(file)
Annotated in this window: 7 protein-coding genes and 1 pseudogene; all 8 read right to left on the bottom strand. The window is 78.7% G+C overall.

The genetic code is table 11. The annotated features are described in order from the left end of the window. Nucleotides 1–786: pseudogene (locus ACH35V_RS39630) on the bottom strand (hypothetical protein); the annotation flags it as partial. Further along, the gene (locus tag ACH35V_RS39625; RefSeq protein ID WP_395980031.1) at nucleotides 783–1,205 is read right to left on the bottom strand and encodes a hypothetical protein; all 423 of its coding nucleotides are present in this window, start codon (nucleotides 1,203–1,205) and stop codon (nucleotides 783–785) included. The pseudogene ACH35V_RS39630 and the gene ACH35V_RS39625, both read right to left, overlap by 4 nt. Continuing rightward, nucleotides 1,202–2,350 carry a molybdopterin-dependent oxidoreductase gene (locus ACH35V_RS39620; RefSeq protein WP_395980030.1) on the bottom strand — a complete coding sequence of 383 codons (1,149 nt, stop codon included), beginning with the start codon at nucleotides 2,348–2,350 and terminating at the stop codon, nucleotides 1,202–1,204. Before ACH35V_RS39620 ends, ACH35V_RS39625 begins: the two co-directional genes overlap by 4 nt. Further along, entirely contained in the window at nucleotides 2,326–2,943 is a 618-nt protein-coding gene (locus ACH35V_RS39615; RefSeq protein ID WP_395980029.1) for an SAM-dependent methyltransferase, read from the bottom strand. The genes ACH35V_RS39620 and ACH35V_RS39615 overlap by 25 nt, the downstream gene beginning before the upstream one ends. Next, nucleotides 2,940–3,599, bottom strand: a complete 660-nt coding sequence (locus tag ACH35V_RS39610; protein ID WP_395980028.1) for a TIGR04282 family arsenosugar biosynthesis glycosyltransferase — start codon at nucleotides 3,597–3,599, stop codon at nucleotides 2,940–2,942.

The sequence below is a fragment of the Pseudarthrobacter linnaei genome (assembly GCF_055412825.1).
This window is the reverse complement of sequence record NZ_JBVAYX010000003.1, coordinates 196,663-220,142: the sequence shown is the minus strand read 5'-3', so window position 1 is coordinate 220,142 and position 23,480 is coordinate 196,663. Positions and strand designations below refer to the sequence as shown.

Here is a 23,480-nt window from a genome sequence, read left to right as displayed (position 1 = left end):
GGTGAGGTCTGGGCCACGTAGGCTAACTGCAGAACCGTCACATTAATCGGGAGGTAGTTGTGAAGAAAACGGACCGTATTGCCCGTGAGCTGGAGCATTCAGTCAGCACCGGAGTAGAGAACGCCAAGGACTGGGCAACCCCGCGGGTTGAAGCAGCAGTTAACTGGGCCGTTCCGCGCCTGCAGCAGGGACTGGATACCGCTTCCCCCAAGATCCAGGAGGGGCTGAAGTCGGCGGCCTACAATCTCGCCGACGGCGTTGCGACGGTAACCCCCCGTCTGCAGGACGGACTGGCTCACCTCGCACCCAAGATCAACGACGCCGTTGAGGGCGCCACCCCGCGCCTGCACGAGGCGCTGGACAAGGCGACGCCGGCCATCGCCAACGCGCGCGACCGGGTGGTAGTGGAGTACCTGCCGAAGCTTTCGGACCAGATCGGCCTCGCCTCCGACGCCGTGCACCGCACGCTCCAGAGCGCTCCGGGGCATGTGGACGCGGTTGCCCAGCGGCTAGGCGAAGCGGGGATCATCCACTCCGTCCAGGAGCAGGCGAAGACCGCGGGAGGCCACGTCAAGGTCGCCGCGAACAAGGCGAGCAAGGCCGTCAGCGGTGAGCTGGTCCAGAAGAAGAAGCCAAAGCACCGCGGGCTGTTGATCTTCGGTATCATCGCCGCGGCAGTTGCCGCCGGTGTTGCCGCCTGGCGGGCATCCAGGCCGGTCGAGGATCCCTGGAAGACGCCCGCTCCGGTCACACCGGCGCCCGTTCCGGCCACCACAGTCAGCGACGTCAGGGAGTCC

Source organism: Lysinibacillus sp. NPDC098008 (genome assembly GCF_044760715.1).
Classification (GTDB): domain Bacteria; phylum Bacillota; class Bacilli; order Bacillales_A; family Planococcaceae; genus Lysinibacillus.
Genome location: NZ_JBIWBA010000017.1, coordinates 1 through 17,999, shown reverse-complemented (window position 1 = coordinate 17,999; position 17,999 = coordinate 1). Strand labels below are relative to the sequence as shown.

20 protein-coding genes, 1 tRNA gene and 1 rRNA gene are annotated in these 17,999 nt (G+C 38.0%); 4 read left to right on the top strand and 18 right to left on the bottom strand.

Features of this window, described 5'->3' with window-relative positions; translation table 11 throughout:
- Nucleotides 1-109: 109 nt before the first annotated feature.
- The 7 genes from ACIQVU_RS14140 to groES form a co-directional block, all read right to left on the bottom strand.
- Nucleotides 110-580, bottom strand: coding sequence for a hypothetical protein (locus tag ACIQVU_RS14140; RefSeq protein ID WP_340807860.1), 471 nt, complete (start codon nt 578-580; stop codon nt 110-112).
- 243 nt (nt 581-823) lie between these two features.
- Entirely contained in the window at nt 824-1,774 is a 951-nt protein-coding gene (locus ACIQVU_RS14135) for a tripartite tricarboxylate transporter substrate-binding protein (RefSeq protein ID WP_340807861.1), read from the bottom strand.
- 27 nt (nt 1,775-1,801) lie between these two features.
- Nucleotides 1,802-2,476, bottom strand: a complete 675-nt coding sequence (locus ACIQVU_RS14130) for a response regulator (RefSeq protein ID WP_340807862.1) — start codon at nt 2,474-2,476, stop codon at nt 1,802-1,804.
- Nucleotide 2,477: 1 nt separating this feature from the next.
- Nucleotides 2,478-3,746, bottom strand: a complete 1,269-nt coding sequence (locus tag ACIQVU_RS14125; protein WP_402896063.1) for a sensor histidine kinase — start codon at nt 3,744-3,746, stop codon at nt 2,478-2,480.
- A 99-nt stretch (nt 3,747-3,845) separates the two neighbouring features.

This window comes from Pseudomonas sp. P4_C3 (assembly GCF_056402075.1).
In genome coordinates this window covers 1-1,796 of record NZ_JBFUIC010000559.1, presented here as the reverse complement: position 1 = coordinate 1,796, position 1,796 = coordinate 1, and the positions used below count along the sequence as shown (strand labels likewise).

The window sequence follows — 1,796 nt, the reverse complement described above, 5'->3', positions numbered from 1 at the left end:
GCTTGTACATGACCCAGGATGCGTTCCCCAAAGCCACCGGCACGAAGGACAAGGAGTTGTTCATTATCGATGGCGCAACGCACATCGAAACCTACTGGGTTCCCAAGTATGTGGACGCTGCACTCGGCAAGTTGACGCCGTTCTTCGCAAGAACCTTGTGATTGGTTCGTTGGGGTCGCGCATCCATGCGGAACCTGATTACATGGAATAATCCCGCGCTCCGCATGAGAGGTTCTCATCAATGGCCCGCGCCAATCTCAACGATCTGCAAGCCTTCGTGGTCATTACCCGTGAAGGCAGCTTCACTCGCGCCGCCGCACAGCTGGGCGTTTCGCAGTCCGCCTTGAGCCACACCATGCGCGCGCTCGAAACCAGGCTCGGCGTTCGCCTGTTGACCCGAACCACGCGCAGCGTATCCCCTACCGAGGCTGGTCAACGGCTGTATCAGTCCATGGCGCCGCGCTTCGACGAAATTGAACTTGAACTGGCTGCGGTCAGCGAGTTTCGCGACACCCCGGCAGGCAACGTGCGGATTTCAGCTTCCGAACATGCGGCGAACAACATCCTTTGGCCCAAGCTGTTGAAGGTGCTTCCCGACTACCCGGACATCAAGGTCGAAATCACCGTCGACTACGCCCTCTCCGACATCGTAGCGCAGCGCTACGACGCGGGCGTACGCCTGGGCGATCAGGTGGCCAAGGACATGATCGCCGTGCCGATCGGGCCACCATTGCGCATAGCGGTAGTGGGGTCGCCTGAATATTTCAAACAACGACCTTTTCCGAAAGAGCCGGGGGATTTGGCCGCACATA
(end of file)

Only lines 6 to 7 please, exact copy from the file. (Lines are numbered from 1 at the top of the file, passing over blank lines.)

GGTGAGGTCTGGGCCACGTAGGCTAACTGCAGAACCGTCACATTAATCGGGAGGTAGTTGTGAAGAAAACGGACCGTATTGCCCGTGAGCTGGAGCATTCAGTCAGCACCGGAGTAGAGAACGCCAAGGACTGGGCAACCCCGCGGGTTGAAGCAGCAGTTAACTGGGCCGTTCCGCGCCTGCAGCAGGGACTGGATACCGCTTCCCCCAAGATCCAGGAGGGGCTGAAGTCGGCGGCCTACAATCTCGCCGACGGCGTTGCGACGGTAACCCCCCGTCTGCAGGACGGACTGGCTCACCTCGCACCCAAGATCAACGACGCCGTTGAGGGCGCCACCCCGCGCCTGCACGAGGCGCTGGACAAGGCGACGCCGGCCATCGCCAACGCGCGCGACCGGGTGGTAGTGGAGTACCTGCCGAAGCTTTCGGACCAGATCGGCCTCGCCTCCGACGCCGTGCACCGCACGCTCCAGAGCGCTCCGGGGCATGTGGACGCGGTTGCCCAGCGGCTAGGCGAAGCGGGGATCATCCACTCCGTCCAGGAGCAGGCGAAGACCGCGGGAGGCCACGTCAAGGTCGCCGCGAACAAGGCGAGCAAGGCCGTCAGCGGTGAGCTGGTCCAGAAGAAGAAGCCAAAGCACCGCGGGCTGTTGATCTTCGGTATCATCGCCGCGGCAGTTGCCGCCGGTGTTGCCGCCTGGCGGGCATCCAGGCCGGTCGAGGATCCCTGGAAGACGCCCGCTCCGGTCACACCGGCGCCCGTTCCGGCCACCACAGTCAGCGACGTCAGGGAGTCC

Source organism: Lysinibacillus sp. NPDC098008 (genome assembly GCF_044760715.1).